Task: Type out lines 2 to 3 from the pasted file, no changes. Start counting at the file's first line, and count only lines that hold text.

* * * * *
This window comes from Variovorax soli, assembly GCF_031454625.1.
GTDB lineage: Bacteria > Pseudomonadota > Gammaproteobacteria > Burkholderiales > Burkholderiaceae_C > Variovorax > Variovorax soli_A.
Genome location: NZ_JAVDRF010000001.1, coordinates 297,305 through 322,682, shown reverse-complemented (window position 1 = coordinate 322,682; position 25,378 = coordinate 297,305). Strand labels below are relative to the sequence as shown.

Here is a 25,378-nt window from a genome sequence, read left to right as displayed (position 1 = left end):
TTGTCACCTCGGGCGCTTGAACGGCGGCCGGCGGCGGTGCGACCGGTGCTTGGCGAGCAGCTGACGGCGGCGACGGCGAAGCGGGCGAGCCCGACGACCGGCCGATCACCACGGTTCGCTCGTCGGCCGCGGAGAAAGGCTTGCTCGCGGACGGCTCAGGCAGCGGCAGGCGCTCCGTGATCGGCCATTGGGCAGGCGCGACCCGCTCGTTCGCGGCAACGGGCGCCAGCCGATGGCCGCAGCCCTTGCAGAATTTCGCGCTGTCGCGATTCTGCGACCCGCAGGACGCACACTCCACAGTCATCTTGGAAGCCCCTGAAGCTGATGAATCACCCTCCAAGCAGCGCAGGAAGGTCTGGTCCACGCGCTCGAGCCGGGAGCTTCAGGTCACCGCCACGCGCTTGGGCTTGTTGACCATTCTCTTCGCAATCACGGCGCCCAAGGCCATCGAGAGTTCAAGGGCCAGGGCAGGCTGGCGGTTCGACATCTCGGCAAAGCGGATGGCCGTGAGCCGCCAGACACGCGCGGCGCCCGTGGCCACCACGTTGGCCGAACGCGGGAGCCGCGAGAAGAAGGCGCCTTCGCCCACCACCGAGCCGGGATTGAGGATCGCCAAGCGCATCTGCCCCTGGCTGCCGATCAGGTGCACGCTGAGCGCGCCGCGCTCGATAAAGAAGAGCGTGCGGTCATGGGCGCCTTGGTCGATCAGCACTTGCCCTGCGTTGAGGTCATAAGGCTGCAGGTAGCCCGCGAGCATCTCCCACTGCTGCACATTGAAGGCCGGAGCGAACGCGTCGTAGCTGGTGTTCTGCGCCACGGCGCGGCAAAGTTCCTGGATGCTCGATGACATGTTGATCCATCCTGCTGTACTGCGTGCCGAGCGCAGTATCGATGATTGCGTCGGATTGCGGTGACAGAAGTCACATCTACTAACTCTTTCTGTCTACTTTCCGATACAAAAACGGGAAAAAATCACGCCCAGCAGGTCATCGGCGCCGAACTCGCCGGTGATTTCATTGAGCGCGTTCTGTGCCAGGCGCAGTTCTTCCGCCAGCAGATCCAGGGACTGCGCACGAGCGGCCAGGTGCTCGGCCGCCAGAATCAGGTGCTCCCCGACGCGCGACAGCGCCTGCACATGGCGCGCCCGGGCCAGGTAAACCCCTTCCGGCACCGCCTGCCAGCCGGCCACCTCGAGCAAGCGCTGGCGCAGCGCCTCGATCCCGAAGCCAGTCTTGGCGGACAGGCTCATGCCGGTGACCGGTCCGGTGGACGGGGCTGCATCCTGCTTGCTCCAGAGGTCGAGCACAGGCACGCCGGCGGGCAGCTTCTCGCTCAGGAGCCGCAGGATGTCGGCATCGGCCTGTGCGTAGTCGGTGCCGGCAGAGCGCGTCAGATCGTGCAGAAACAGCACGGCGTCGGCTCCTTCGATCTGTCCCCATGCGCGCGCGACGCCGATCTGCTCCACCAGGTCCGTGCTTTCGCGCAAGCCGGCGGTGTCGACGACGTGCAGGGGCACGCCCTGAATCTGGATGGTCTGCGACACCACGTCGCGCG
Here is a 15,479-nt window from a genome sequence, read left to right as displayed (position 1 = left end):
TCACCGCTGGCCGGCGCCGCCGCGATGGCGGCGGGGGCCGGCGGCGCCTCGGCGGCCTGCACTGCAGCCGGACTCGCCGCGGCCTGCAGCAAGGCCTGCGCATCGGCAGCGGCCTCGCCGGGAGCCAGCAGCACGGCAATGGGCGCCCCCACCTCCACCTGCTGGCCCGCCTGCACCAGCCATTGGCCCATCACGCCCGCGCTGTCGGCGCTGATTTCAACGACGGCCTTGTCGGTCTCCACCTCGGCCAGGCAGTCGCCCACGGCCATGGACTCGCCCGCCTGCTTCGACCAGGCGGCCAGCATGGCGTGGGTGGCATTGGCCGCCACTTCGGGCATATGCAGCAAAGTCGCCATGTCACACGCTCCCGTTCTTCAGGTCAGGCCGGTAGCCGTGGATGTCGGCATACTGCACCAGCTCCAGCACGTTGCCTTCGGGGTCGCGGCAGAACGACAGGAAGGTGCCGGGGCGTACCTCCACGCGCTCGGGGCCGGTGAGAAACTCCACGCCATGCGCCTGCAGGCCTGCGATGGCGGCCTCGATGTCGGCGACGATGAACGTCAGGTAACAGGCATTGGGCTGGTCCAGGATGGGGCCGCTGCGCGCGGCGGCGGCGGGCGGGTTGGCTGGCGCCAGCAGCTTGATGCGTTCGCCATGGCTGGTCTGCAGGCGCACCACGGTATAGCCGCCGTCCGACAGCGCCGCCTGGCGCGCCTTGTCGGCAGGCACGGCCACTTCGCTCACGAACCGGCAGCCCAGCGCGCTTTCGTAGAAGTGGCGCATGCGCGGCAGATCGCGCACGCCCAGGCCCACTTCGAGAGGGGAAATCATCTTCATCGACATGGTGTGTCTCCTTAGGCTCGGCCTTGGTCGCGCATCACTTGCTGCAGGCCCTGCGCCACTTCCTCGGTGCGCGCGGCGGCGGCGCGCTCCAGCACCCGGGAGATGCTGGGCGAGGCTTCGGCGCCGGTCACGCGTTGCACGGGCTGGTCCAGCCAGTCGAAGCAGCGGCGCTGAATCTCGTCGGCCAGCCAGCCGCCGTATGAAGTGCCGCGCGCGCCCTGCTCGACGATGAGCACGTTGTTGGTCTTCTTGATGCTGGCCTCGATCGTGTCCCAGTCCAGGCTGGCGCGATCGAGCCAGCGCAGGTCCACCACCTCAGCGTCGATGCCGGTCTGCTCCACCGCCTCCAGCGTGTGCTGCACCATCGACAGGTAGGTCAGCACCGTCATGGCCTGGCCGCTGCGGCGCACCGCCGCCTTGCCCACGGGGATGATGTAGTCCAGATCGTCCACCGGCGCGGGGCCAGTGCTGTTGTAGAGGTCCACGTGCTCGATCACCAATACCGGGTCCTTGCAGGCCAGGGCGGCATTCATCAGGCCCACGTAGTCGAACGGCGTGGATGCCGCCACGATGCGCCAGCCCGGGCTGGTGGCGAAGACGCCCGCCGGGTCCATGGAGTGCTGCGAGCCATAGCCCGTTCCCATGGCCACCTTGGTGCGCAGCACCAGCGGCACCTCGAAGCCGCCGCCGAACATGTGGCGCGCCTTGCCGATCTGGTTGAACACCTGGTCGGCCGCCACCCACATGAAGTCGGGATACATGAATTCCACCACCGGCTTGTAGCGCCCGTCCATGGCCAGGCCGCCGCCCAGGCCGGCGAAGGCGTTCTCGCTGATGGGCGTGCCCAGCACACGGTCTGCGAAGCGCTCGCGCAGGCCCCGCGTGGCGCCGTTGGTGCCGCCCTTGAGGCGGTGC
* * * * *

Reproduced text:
GTDB lineage: Bacteria > Pseudomonadota > Gammaproteobacteria > Burkholderiales > Burkholderiaceae_C > Variovorax > Variovorax soli_A.
Genome location: NZ_JAVDRF010000001.1, coordinates 297,305 through 322,682, shown reverse-complemented (window position 1 = coordinate 322,682; position 25,378 = coordinate 297,305). Strand labels below are relative to the sequence as shown.